Ashwagandha: Mother Natures WorkhorseApr 16, 2016
What is Ashwagandha?
Since ancient times, Ashwagandha has survived as one of the most effective and popular herbs in Ayurveda (The traditional system of health and wellness of India). It is mostly recognized for its restorative benefits and is used in almost all conditions of weakness and deficiency.
Ashwagandha is one of the most potent herbs used in traditional Ayurvedic medicine. It is a member of the nightshade family, a diverse and prestigious group of plants that includes chili peppers, potatoes, tomatoes, and tobacco. The name Ashwagandha is a combination of two Sanskrit words: ashva, which means horse, and gandha, which means smell. The name refers to the root, which smells distinctly horse-like when it’s fresh. It is also a reference to Ashwagandha’s reputation to enhance vitality and virility. It is sometimes known as Indian Ginseng due to the fact that it is often used for similar reasons, although the two plants share no relation to one another.
Ashwagandha is a wonderful tonic that supports strength without stimulating the nervous system or the cardiovascular system. In Ayurveda it is classified as a Rasayana (rejuvenator and extender of life). It is Sattvic (quality of goodness, positivity, and balance) in nature, can promote a deep sleep at night but also increase energy and vitality during the day. Ashwaghanda is grounding and clarifying for the mind without any dulling effects. It is particularly famous in India for supporting sexual power in both men and women.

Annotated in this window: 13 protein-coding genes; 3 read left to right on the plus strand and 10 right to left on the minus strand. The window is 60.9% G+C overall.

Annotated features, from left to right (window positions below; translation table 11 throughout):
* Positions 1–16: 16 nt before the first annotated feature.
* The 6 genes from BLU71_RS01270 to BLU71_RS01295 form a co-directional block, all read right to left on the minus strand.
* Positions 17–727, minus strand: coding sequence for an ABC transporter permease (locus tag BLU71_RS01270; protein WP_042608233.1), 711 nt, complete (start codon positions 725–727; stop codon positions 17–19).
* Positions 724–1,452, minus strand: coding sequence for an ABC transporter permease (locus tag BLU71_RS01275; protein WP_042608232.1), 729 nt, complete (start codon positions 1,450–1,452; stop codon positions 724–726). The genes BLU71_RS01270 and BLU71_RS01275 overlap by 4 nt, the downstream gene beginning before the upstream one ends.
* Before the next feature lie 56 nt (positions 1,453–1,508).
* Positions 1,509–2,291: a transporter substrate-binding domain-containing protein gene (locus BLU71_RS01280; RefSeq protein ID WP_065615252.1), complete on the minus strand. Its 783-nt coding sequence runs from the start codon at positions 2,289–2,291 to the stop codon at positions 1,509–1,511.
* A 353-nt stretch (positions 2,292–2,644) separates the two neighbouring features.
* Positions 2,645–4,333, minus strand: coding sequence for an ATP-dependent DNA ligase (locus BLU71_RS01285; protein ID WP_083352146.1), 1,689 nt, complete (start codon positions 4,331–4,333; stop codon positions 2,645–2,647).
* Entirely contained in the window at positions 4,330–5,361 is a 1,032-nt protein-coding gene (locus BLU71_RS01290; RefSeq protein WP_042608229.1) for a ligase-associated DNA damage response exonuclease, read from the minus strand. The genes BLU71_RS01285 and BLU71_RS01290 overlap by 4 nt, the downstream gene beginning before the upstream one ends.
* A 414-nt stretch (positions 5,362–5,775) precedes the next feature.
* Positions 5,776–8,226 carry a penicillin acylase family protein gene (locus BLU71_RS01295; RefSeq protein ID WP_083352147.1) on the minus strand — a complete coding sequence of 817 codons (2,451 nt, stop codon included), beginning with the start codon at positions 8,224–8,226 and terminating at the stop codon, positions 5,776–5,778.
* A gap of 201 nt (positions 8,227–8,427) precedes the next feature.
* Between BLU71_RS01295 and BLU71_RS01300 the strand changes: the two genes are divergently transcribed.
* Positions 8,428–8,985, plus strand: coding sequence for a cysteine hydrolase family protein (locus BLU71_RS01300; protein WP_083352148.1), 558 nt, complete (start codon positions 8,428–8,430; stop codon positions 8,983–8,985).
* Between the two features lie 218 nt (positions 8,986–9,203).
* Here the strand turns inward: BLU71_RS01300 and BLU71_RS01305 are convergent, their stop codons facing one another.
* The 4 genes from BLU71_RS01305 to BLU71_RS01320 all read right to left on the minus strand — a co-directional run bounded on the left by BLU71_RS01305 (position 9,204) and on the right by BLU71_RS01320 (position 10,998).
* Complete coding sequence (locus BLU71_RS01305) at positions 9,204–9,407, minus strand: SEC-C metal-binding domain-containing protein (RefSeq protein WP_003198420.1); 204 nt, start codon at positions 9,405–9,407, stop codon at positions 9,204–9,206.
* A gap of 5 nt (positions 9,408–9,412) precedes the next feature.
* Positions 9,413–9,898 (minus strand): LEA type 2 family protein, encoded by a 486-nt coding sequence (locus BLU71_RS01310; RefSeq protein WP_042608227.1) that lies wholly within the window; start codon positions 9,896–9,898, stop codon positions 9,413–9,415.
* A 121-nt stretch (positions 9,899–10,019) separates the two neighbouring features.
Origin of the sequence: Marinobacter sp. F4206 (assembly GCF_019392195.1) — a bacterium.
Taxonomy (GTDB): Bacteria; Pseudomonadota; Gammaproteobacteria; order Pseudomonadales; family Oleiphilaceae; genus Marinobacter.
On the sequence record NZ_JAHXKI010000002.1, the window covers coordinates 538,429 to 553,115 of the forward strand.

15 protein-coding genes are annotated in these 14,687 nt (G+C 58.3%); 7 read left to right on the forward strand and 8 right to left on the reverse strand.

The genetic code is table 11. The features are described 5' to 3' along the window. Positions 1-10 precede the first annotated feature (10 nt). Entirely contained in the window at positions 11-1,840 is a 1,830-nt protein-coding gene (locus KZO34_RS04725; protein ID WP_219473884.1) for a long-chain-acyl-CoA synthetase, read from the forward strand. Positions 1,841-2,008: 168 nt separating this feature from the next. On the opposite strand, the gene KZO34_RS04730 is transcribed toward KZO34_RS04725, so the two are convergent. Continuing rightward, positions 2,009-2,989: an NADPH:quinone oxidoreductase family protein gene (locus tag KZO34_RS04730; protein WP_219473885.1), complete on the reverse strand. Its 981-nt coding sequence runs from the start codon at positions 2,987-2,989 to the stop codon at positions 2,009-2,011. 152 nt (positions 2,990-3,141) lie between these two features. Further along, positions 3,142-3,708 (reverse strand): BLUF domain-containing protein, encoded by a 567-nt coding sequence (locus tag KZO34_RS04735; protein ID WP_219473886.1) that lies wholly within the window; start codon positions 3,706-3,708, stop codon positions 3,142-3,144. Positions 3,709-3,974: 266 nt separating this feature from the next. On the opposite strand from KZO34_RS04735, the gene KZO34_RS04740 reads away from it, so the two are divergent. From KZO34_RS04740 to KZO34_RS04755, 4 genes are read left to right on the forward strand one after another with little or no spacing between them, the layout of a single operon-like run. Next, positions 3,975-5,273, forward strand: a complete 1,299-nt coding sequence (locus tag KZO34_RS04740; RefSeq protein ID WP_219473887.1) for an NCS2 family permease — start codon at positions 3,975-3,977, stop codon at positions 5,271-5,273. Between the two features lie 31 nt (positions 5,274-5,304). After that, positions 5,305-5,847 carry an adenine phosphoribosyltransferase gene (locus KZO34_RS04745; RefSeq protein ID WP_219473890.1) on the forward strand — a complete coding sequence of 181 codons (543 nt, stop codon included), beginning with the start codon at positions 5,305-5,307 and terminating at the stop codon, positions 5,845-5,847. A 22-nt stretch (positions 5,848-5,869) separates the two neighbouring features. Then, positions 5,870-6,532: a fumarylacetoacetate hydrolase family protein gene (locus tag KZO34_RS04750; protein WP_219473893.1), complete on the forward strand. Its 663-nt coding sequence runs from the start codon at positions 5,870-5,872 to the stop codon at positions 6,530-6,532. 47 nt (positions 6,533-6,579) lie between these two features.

While Ashwagandha’s traditional uses are well known to practitioners from southern Africa to Nepal, the way in which it works is still largely unknown.
The Ayurvedic tradition maintains that Ashwagandha strengthens all dhatus (tissue systems), balances Vata and Kapha doshas, and, in excess, increases Pitta dosha and Ama (toxic build up). Thus it is best taken in formulations which are balanced with other herbs and spices. As a single herb it is prudent to use only in moderate amounts or over shorter periods of time despite the fact that its effects are cumulative. Ashwagandha has a reputation for fortifying and building up the body, contributing to the healthy function of the immune, nervous, and reproductive systems. In addition, it is believed to fortify the musculoskeletal system, specifically the back and joints. It is both calming and energizing, providing stamina and vitality while maintaining clarity and focus. This helps reduce stress and maintain a healthy sleep cycle. For this reason, it is traditionally mixed with warm milk and honey and taken before bed. Women typically ingest it with ghee and jaggery (prepared sugar cane). Ashwagandha is an important ingredient in Chyawanprash and is famously combined with Shilajit to revitalize the reproductive system in men.